A trained pastry chef, Anabella Parisi is the owner of family business Alma, a hip cafe in Dublin’s Portobello, renowned for its lip-smacking breakfasts and brunches.
Anabella is one of four sisters who moved to Dublin from their native Argentina before their parents joined them in 2018 (Alma is an acronym for their names: Anabella, Luciana, Macarena and Agustina).
Here she talks early mornings, restorative pancakes, family values, and her favourite chef, Yotam Ottolenghi…
What has been putting a spring in your step this month?
I think it has been the fact that I’ve started going to the gym and focusing more on myself –that has been great and is making me feel happy and energetic.
The clocks are about go forward. If you could have one more extra hour entirely to yourself, how would you spend it?
I’d spend it probably cooking or sleeping. My two fave things!
Are you an early bird or a night owl?
I do wake up very early – 6am, to go to Alma – but I’m not fan… I do wish I could stay up later, watching a movie or something, but I do tend to fall asleep quite early and fast.
What keeps you awake at night?
Not many things, but one of them would be Alma. Having a business is beautiful, but tiring – when you’re the owner there are many worries that the rest of the staff don’t have, obviously. While they’re able to switch off completely after each service, I’m always thinking if everything is ok, thinking of new dishes we could add, answers to customers queries, etc. But I love all of it, from our lovely staff to our customers and suppliers.
Alma is arguably best known for its long breakfasts and brunches. Are they typically the most important meals of the day in Argentina, where your family is from?
Not really. Usually in Argentina you would have something quick like toast and coffee or a medialuna (like a croissant). The most important meal of the day is usually dinner for which you’re usually with the family, or on Sundays a really nice and extended barbecue with aunts, uncles, cousins, etc which could last hours and hours…
If you could have any breakfast in bed delivered to you tomorrow morning, what one dish and one drink would you order and why?
It would definitely be an oat flat white and a rhubarb pastry from Proper Order. It’s my favourite breakfast when I’m off work
Pandemic lockdowns were particularly challenging for small businesses within the hospitality sector. What did you learn most from that difficult period, both professionally and personally?
It was scary at the beginning, not knowing what to do or if customers would still come, even if we took orders at the door. But I would say the main thing I learned was that while we are afraid of change we also got very used to the constant changes so easily and smoothly. It’s great to think backwards and see all the things we tried to keep the business going, from reducing menus to taking orders from the door – no table service just take-away – masks and sanitiser, and so on.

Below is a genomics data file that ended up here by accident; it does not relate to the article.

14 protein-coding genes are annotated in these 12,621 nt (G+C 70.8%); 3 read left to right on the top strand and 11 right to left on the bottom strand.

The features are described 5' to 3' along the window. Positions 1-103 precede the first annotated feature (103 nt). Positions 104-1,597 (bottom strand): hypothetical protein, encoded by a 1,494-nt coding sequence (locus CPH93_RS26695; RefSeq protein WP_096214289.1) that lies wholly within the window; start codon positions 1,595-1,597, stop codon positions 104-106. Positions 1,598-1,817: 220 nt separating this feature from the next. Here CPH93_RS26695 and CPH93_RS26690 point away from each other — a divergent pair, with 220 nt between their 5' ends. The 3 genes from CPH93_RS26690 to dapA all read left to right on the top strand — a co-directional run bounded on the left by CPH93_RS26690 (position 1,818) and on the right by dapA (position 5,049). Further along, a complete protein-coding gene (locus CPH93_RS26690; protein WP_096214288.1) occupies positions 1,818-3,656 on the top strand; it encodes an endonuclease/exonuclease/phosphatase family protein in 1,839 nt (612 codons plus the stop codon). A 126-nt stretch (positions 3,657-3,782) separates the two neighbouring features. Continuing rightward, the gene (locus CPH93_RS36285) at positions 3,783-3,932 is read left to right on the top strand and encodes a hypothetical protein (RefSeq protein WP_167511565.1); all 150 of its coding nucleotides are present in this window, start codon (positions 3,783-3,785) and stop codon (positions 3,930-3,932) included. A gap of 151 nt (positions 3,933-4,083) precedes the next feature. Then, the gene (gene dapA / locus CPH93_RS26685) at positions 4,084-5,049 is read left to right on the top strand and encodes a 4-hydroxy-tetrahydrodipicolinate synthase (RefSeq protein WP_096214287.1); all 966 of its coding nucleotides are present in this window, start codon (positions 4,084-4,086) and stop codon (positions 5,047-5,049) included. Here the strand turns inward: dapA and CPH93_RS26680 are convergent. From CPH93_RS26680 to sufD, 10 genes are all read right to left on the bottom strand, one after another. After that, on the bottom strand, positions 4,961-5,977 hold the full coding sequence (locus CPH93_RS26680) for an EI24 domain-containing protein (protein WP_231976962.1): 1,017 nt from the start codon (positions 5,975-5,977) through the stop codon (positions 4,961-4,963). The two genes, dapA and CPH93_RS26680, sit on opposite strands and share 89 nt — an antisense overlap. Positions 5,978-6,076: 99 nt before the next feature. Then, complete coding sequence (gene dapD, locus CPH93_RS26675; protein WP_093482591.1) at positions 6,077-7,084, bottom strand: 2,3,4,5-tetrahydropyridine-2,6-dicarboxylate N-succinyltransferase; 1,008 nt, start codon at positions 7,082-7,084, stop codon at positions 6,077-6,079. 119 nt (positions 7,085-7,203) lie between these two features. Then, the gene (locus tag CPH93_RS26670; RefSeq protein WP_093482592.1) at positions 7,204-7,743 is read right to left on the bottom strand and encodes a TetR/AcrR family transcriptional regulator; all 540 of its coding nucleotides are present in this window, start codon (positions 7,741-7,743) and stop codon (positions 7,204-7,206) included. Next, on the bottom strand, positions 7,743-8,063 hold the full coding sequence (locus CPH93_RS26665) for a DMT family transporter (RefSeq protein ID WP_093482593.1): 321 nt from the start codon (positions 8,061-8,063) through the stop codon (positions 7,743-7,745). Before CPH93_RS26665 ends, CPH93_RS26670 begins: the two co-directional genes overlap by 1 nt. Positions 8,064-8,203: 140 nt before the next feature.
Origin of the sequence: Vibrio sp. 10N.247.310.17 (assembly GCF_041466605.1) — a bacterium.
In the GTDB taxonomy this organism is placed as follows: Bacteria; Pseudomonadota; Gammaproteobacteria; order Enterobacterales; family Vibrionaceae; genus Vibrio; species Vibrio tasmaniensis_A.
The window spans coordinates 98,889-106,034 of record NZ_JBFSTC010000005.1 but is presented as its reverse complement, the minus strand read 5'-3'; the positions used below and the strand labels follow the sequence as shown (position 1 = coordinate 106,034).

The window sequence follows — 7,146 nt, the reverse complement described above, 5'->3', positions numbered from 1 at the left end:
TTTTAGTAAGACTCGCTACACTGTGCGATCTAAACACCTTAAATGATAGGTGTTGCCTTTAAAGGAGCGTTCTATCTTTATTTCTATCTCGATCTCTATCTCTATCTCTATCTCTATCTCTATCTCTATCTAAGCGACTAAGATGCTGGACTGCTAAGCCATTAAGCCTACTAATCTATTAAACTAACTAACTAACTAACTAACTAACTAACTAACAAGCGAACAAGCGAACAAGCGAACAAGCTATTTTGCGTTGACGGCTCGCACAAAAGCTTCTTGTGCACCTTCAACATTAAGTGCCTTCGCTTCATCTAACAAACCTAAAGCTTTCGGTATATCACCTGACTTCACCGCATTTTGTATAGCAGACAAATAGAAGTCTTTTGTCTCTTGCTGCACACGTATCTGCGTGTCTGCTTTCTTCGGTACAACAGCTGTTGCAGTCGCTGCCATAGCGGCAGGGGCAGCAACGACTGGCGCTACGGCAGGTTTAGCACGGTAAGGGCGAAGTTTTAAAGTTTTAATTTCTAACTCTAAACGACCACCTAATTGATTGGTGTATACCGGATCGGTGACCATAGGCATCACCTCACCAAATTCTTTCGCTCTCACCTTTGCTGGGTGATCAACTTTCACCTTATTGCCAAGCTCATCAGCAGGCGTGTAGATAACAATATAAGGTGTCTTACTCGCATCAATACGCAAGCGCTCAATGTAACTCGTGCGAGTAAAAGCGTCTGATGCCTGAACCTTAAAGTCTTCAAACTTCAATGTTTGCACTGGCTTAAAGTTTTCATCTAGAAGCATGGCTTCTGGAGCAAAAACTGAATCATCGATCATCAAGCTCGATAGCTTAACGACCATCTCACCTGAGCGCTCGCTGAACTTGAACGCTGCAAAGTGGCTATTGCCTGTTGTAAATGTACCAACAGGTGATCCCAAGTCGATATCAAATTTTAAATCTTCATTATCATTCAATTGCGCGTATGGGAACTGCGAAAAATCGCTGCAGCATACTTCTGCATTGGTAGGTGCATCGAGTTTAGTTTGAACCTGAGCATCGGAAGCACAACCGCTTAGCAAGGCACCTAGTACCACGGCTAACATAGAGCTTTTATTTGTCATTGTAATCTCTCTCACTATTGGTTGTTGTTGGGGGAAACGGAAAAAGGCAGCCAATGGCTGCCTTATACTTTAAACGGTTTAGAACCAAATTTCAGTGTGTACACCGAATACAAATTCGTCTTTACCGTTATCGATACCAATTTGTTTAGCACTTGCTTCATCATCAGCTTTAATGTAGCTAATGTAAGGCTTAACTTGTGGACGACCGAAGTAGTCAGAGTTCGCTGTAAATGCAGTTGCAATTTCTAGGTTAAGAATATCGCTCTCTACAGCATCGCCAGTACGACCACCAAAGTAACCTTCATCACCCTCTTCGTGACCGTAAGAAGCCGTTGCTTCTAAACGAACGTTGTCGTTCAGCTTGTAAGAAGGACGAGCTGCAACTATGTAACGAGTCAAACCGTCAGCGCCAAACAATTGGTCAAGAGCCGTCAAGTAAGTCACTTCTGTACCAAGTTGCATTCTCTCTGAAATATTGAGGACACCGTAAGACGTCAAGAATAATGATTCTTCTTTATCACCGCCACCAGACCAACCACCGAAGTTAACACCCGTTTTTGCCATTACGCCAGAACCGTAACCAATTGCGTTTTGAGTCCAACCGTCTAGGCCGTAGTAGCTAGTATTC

Family businesses have their pros and cons. On the one hand there is a useful shorthand; on the other, it can be difficult not to talk shop outside the workplace. How do the Parisis strike a harmonious balance, where personal boundaries and different opinions are respected?
When we meet as a family we always end up talking about the business but we try our best to disconnect a bit as well. We’re a family of six so as you can imagine there are many different opinions on certain topics. But we always try to put all the ideas on the table and take the best of each of them to arrive to an agreement. This works great for us.
What do you miss most about Argentina – and what do you miss most about Ireland when you’re away?
As all my family is here in Ireland, I think the thing I miss the most are my friends. We have a WhatsApp group together but it’s not the same. And when I’m away from Ireland I miss my home, being with my family, and a bit Alma as well!
Is there one family breakfast recipe we could try at home that perfectly combines Argentine and Irish flavours?
Yes! The dulce de leche pancakes – it’s just mixing milk, sugar, and bicarbonate of soda. The secret is to cook it for as long as you can (ours cooks for eight hours!), to get the thickness right. You could use seasonal fruits here in Ireland, like blood orange and rhubarb, and combine it with a warm cup of tea or an oat flat white. It’s easy to make, just make sure you try some dulce de leche at Alma first, it’ll help you out with the recipe.
How do you juggle work with wellness?
I try to do something for myself after work a few days a week – going to the gym with a friend, or sometimes yoga, and I just signed up for pilates. I try to do these things to disconnect and enjoy some ‘me time’.
Where and when was your last truly mellow moment?
I’d say it was a few weeks ago when I went for a 90-minute seaweed massage and facial. It was the best I’ve had ever and it was truly relaxing, I can’t wait for another one.
Imagine a much-anticipated Friday night in. Your Moon + Mellow PJs are on and you have the TV – and couch – entirely to yourself. What is your go-to feel-good film, snack and refreshment and why?
Love this! Film would be something like Sex and the City, I love these especially when I’m all on my own. Snack would be sushi – delivered obviously – and I’d choose a glass of white wine because sushi and white wine is just yum.
Who would be your three celebrity pyjama party guests and why?
Well, as we’re in the mood for Sex and the City I would invite Sarah Jessica Parker. I love her style! Also Yotam Ottolenghi – my favourite chef. He might not want to stay in the pyjama party, but he will certainly have to cook something amazing! And Ellen Degeneres, to keep things fun.